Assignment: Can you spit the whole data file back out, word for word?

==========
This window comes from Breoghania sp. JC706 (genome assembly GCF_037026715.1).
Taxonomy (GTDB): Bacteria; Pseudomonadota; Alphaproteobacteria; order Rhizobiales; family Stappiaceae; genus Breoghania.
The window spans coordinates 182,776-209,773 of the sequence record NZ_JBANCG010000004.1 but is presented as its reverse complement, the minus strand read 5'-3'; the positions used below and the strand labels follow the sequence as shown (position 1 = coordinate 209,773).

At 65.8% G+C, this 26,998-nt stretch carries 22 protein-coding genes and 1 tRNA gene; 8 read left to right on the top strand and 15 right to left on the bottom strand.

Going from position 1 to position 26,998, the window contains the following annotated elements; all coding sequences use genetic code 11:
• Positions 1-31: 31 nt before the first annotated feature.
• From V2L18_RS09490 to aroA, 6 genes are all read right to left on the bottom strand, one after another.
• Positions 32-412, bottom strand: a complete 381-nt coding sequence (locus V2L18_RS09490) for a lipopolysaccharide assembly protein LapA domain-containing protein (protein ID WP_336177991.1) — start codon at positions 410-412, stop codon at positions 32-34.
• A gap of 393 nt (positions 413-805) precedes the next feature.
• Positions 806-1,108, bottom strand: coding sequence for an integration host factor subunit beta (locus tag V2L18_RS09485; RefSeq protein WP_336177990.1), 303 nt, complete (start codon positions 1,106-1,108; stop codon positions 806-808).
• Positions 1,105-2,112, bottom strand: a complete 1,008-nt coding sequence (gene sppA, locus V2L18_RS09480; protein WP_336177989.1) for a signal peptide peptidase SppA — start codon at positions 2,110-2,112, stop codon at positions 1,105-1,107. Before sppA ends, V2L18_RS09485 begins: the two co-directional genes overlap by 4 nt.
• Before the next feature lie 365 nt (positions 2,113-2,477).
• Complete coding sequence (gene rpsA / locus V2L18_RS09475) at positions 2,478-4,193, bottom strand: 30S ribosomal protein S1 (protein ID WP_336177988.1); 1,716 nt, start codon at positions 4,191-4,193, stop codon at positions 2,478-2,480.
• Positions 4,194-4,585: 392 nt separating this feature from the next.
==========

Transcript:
This window comes from Breoghania sp. JC706 (genome assembly GCF_037026715.1).
Taxonomy (GTDB): Bacteria; Pseudomonadota; Alphaproteobacteria; order Rhizobiales; family Stappiaceae; genus Breoghania.
The window spans coordinates 182,776-209,773 of the sequence record NZ_JBANCG010000004.1 but is presented as its reverse complement, the minus strand read 5'-3'; the positions used below and the strand labels follow the sequence as shown (position 1 = coordinate 209,773).

At 65.8% G+C, this 26,998-nt stretch carries 22 protein-coding genes and 1 tRNA gene; 8 read left to right on the top strand and 15 right to left on the bottom strand.

Going from position 1 to position 26,998, the window contains the following annotated elements; all coding sequences use genetic code 11:
• Positions 1-31: 31 nt before the first annotated feature.
• From V2L18_RS09490 to aroA, 6 genes are all read right to left on the bottom strand, one after another.
• Positions 32-412, bottom strand: a complete 381-nt coding sequence (locus V2L18_RS09490) for a lipopolysaccharide assembly protein LapA domain-containing protein (protein ID WP_336177991.1) — start codon at positions 410-412, stop codon at positions 32-34.
• A gap of 393 nt (positions 413-805) precedes the next feature.
• Positions 806-1,108, bottom strand: coding sequence for an integration host factor subunit beta (locus tag V2L18_RS09485; RefSeq protein WP_336177990.1), 303 nt, complete (start codon positions 1,106-1,108; stop codon positions 806-808).
• Positions 1,105-2,112, bottom strand: a complete 1,008-nt coding sequence (gene sppA, locus V2L18_RS09480; protein WP_336177989.1) for a signal peptide peptidase SppA — start codon at positions 2,110-2,112, stop codon at positions 1,105-1,107. Before sppA ends, V2L18_RS09485 begins: the two co-directional genes overlap by 4 nt.
• Before the next feature lie 365 nt (positions 2,113-2,477).
• Complete coding sequence (gene rpsA / locus V2L18_RS09475) at positions 2,478-4,193, bottom strand: 30S ribosomal protein S1 (protein ID WP_336177988.1); 1,716 nt, start codon at positions 4,191-4,193, stop codon at positions 2,478-2,480.
• Positions 4,194-4,585: 392 nt separating this feature from the next.